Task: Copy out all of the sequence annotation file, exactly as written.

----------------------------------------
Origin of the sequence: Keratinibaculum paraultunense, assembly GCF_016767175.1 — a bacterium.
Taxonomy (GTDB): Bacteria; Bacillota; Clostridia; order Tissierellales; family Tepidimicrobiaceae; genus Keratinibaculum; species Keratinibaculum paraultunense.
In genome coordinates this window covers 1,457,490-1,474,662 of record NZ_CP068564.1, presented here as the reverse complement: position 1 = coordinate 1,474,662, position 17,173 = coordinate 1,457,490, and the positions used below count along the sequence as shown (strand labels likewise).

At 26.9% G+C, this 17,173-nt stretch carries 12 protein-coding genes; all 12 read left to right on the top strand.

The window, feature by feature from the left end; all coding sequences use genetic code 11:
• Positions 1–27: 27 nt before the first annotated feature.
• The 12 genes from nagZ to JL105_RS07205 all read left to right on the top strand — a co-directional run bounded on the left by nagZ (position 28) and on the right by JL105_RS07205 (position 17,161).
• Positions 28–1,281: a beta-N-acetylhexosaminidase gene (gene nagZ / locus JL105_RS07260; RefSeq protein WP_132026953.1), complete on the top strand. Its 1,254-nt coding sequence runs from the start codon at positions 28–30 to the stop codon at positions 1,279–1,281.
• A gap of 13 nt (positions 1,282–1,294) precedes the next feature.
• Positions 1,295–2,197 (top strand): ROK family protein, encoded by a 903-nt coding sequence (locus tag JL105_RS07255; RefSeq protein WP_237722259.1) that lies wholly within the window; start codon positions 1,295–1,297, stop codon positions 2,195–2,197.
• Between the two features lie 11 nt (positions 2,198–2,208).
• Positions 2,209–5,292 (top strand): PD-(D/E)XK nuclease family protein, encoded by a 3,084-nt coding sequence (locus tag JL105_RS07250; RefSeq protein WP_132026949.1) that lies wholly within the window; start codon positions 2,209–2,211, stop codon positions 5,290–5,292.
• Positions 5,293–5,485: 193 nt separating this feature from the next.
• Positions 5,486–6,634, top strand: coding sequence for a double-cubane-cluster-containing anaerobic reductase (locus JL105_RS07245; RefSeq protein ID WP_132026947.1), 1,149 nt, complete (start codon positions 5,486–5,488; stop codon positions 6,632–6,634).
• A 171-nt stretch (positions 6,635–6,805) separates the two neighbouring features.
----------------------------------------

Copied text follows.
Origin of the sequence: Keratinibaculum paraultunense, assembly GCF_016767175.1 — a bacterium.
Taxonomy (GTDB): Bacteria; Bacillota; Clostridia; order Tissierellales; family Tepidimicrobiaceae; genus Keratinibaculum; species Keratinibaculum paraultunense.
In genome coordinates this window covers 1,457,490-1,474,662 of record NZ_CP068564.1, presented here as the reverse complement: position 1 = coordinate 1,474,662, position 17,173 = coordinate 1,457,490, and the positions used below count along the sequence as shown (strand labels likewise).

At 26.9% G+C, this 17,173-nt stretch carries 12 protein-coding genes; all 12 read left to right on the top strand.

The window, feature by feature from the left end; all coding sequences use genetic code 11:
• Positions 1–27: 27 nt before the first annotated feature.
• The 12 genes from nagZ to JL105_RS07205 all read left to right on the top strand — a co-directional run bounded on the left by nagZ (position 28) and on the right by JL105_RS07205 (position 17,161).
• Positions 28–1,281: a beta-N-acetylhexosaminidase gene (gene nagZ / locus JL105_RS07260; RefSeq protein WP_132026953.1), complete on the top strand. Its 1,254-nt coding sequence runs from the start codon at positions 28–30 to the stop codon at positions 1,279–1,281.
• A gap of 13 nt (positions 1,282–1,294) precedes the next feature.
• Positions 1,295–2,197 (top strand): ROK family protein, encoded by a 903-nt coding sequence (locus tag JL105_RS07255; RefSeq protein WP_237722259.1) that lies wholly within the window; start codon positions 1,295–1,297, stop codon positions 2,195–2,197.
• Between the two features lie 11 nt (positions 2,198–2,208).
• Positions 2,209–5,292 (top strand): PD-(D/E)XK nuclease family protein, encoded by a 3,084-nt coding sequence (locus tag JL105_RS07250; RefSeq protein WP_132026949.1) that lies wholly within the window; start codon positions 2,209–2,211, stop codon positions 5,290–5,292.
• Positions 5,293–5,485: 193 nt separating this feature from the next.
• Positions 5,486–6,634, top strand: coding sequence for a double-cubane-cluster-containing anaerobic reductase (locus JL105_RS07245; RefSeq protein ID WP_132026947.1), 1,149 nt, complete (start codon positions 5,486–5,488; stop codon positions 6,632–6,634).
• A 171-nt stretch (positions 6,635–6,805) separates the two neighbouring features.